Polish order of precedence

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There is no official document specifying the order of precedence in Poland. In practice, the precedence of officials in Poland is based on an outdated informal instruction dating back to 1992. Polish civil servants responsible for the protocol often need to make ad hoc decisions based on tradition, general rules of etiquette and common sense.[1]

An official order of precedence existed during the Communist era, but it was rendered obsolete by the transition to democracy that started in 1989. In 1992, a new guideline was prepared by Prime Minister Hanna Suchocka, Foreign Minister Krzysztof Skubiszewski, and Janusz Ziółkowski, the chief of the President's chancellery. The new document, however, was never formally adopted as legally binding. Furthermore, the adoption of the current Constitution of Poland in 1997, the territorial administration reform of 1999, Poland's entry into the European Union in 2004, and other events have rendered this guideline obsolete as well.[1]

The lack of an official regulation in this matter leaves so much ambiguity that the only office whose position in the order of precedence is generally accepted is that of the President of the Republic. In everyday usage, the precedence is often based on such criteria as: source of power (elected officials take precedence before appointed ones), position of the given office in the constitution, as well as a person's seniority and salary (better paid officials are assumed to be also more important). Many questions remain unresolved though. The marshals (speakers) of both chambers of parliament are usually considered to take precedence before the prime minister based on their position in the line of presidential succession. Opponents of this view argue that the prime minister is constitutionally more powerful and therefore should be treated as Poland's second top official. The precedence of individual ministers, as well as chiefs of chancelleries, is uncertain, as is the question of MPs' and senators' precedence before secretaries of State.[1]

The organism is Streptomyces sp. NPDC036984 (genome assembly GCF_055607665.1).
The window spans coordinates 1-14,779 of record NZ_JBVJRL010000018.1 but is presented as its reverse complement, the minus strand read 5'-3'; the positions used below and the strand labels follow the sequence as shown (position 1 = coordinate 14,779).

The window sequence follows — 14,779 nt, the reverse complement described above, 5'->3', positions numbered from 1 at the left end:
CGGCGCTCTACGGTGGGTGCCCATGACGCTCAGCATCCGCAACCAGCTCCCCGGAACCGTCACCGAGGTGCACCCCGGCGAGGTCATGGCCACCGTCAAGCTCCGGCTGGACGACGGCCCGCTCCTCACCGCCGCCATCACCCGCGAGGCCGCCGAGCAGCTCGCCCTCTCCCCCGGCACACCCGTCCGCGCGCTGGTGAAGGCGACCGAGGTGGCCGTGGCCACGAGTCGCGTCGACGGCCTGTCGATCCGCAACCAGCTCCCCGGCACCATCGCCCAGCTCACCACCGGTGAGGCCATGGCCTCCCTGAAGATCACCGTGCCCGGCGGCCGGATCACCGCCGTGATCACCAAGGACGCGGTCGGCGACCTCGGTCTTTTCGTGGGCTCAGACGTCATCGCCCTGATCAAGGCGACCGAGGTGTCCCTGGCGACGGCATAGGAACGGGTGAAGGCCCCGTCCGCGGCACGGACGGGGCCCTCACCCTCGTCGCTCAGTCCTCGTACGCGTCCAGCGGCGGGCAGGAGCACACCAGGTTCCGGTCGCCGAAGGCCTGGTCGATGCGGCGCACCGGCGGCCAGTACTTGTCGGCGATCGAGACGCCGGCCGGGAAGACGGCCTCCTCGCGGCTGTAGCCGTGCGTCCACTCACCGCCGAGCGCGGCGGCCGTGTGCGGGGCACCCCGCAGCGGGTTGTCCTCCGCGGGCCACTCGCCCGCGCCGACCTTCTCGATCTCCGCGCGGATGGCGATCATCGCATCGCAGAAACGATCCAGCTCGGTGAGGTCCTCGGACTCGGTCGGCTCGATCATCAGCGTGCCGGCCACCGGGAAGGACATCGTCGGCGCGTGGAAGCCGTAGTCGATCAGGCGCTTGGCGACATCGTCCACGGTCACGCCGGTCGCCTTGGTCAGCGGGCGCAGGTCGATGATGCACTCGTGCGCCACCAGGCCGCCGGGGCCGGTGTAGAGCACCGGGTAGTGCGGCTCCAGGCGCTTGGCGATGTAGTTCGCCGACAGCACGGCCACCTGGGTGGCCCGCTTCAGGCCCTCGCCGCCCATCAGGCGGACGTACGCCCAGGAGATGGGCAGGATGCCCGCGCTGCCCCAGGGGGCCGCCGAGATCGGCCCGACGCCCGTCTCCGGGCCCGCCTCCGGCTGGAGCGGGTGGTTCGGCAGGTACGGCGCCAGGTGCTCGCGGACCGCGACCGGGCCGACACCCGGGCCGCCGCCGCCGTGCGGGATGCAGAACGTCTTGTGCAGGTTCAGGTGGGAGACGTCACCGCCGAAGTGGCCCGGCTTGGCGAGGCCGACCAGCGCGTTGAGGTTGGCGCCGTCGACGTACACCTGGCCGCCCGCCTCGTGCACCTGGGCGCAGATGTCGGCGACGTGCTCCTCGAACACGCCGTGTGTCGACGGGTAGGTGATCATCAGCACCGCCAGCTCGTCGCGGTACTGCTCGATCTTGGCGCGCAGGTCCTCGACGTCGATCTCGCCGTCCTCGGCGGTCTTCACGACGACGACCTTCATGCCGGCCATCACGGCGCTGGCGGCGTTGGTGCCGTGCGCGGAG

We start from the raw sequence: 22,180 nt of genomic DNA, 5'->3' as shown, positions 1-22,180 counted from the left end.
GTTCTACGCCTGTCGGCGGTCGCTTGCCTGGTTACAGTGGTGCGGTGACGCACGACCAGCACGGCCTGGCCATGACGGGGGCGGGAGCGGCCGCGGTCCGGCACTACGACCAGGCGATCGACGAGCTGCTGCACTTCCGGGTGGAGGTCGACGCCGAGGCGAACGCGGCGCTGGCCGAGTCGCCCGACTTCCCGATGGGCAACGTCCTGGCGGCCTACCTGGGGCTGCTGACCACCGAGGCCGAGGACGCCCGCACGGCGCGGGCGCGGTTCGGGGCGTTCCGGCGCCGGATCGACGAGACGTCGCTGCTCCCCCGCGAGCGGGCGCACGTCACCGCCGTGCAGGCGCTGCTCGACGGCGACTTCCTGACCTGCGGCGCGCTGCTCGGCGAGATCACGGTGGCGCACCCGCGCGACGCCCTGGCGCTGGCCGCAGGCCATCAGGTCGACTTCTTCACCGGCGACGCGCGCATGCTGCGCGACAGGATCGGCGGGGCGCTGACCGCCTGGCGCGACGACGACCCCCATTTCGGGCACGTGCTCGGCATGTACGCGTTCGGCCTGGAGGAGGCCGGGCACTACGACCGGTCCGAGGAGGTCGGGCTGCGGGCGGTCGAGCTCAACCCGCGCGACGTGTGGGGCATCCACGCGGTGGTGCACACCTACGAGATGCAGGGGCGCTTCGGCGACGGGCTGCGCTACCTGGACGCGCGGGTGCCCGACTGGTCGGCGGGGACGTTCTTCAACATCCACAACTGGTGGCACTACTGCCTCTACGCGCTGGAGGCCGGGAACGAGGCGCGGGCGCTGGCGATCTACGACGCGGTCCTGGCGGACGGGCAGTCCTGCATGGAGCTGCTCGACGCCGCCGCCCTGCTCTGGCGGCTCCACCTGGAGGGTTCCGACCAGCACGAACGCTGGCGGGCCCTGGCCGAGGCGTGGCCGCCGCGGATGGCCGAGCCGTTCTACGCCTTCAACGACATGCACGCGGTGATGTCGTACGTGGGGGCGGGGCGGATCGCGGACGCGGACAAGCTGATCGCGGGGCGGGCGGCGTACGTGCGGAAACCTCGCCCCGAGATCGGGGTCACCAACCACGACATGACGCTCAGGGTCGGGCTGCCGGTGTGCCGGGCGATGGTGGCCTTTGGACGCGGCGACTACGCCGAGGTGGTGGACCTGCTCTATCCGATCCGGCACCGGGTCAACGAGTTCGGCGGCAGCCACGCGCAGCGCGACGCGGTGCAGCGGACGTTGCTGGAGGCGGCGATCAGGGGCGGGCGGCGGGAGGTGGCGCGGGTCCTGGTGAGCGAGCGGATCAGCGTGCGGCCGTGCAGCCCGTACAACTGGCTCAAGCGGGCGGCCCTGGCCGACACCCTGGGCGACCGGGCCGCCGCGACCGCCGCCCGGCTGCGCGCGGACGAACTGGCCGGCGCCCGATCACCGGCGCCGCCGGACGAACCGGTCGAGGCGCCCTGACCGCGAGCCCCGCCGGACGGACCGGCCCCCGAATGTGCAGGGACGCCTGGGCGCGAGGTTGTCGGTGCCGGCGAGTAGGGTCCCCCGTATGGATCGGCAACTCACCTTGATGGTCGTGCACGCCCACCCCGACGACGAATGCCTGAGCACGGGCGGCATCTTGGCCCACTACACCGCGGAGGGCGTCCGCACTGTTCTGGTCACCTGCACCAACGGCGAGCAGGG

The territorial administration reform has raised the question of the whether the voivode, the national government's representative in a voivoideship (region), takes precedence before the voivoideship marshal, a popularly elected head of a voivoideship, or vice versa. Similarly, with Poland's integration into the European Union, came the problem of Polish members of the European Parliament's position in the order of precedence. Another bone of contention is the position of ecclesiastical officials vis-à-vis secular ones. Traditionally, Roman Catholic clergymen are treated with great reverence in Poland and are often assigned very high – even if undue from the protocolar point of view – positions in the order of precedence.[1]

The list below is taken from the official website of Prime Minister's Chancellery.[2] It is based on the unofficial instruction of 1992 with later addition of several new offices created after that date. Offices that no longer exist, but are included in the list, are marked in italics.

Color key
Legislative power Executive power Judicial power Other
# English title Polish title Current office holders
As of 5 March 2013
1. President of the Republic of Poland Prezydent Rzeczypospolitej Polskiej Bronisław Komorowski[3]
2. Marshal of the Sejm
(Speaker of the lower house of parliament)
Marszałek Sejmu Ewa Kopacz[4]
3. Marshal of the Senate
(Speaker of the upper house of parliament)